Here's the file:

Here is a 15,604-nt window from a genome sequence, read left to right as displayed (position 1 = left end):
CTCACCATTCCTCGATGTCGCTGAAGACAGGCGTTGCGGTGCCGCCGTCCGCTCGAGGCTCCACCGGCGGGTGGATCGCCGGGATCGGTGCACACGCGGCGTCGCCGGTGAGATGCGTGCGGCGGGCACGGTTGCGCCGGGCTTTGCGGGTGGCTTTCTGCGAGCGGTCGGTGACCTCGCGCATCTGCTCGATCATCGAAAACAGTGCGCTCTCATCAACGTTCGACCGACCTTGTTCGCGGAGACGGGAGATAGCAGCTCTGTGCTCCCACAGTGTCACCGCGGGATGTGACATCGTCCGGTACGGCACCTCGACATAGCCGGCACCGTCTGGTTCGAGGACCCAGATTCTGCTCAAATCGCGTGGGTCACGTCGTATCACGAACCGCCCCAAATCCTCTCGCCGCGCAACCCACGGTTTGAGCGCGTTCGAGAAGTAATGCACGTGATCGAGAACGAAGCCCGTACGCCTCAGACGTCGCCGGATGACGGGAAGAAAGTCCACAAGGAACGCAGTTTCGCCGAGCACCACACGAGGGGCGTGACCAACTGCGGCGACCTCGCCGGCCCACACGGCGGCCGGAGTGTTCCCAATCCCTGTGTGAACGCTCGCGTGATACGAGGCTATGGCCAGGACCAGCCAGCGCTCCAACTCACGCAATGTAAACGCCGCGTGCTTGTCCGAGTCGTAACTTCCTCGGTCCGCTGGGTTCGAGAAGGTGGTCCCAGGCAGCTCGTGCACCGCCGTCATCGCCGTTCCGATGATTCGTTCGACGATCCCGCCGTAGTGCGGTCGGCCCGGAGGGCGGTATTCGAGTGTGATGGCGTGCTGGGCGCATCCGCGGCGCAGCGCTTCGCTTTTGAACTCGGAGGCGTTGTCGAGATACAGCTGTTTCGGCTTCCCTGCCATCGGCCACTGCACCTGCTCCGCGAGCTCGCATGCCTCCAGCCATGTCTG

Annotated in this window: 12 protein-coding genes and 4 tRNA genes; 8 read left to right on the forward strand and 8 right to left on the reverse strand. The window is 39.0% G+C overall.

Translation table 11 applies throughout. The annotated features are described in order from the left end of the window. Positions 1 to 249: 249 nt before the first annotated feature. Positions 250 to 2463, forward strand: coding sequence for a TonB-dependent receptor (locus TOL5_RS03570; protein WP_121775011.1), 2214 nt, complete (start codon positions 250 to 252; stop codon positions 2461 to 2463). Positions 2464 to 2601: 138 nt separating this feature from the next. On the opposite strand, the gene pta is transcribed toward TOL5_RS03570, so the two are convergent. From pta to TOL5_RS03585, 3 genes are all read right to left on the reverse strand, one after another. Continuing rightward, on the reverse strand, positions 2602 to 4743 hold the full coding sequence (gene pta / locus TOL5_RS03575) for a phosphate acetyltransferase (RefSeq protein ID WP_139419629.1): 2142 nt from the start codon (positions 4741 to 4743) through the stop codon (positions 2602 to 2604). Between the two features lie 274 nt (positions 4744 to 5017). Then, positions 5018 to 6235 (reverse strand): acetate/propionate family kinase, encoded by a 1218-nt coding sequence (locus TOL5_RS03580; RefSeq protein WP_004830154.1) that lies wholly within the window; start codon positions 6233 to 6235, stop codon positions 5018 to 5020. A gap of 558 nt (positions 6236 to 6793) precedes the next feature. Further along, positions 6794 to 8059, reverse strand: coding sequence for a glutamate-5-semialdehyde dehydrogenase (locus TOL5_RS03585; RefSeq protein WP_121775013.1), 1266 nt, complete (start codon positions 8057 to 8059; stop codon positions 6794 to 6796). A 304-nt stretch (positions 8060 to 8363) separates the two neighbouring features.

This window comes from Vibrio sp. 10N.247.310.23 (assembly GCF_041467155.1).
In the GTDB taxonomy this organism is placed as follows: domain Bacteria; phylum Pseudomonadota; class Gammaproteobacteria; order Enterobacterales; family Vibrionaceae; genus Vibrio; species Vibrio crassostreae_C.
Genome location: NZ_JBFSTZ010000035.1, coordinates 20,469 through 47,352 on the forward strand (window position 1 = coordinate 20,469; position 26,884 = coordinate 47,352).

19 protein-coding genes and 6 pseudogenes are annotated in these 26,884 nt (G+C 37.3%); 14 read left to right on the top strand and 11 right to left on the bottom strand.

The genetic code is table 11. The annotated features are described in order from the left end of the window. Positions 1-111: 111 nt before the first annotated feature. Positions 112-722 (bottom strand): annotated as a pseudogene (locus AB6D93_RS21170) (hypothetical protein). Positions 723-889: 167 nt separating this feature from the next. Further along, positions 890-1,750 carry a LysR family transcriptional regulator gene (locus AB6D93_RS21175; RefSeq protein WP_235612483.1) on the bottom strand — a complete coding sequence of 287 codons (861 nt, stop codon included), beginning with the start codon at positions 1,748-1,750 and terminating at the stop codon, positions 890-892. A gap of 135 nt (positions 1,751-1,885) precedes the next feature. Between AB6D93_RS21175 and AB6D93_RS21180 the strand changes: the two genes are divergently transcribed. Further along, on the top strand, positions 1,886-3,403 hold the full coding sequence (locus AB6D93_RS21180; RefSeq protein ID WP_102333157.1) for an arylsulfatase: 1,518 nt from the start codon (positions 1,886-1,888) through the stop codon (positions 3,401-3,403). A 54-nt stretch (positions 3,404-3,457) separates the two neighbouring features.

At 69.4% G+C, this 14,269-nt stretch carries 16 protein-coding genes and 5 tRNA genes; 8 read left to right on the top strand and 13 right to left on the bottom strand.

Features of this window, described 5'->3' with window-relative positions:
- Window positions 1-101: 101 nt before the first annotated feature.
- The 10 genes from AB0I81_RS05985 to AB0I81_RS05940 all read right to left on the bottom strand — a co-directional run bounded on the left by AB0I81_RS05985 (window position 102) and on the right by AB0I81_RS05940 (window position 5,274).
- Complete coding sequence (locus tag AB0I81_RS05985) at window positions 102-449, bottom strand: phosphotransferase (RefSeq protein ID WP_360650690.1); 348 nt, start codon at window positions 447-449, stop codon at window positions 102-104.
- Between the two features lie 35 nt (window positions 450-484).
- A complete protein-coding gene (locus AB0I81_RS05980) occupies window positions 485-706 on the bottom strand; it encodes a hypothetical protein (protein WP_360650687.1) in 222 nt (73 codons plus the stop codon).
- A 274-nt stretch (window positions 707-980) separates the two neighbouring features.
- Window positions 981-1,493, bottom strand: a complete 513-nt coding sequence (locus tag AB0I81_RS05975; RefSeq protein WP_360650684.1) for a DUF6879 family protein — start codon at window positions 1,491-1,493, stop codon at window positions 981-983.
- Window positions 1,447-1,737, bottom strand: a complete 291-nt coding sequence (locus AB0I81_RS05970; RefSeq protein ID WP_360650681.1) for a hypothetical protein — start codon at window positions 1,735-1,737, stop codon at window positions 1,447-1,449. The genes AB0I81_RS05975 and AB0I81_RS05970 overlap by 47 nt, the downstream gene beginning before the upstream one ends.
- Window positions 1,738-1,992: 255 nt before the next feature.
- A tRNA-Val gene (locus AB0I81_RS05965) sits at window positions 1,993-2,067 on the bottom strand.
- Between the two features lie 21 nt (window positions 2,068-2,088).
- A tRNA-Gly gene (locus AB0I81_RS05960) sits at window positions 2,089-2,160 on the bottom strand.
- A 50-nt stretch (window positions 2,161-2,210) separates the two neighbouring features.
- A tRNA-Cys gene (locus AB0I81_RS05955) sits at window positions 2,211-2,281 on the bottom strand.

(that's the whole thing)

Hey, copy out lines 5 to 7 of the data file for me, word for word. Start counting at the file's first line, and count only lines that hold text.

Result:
This window comes from Vibrio sp. 10N.247.310.23 (assembly GCF_041467155.1).
In the GTDB taxonomy this organism is placed as follows: domain Bacteria; phylum Pseudomonadota; class Gammaproteobacteria; order Enterobacterales; family Vibrionaceae; genus Vibrio; species Vibrio crassostreae_C.
Genome location: NZ_JBFSTZ010000035.1, coordinates 20,469 through 47,352 on the forward strand (window position 1 = coordinate 20,469; position 26,884 = coordinate 47,352).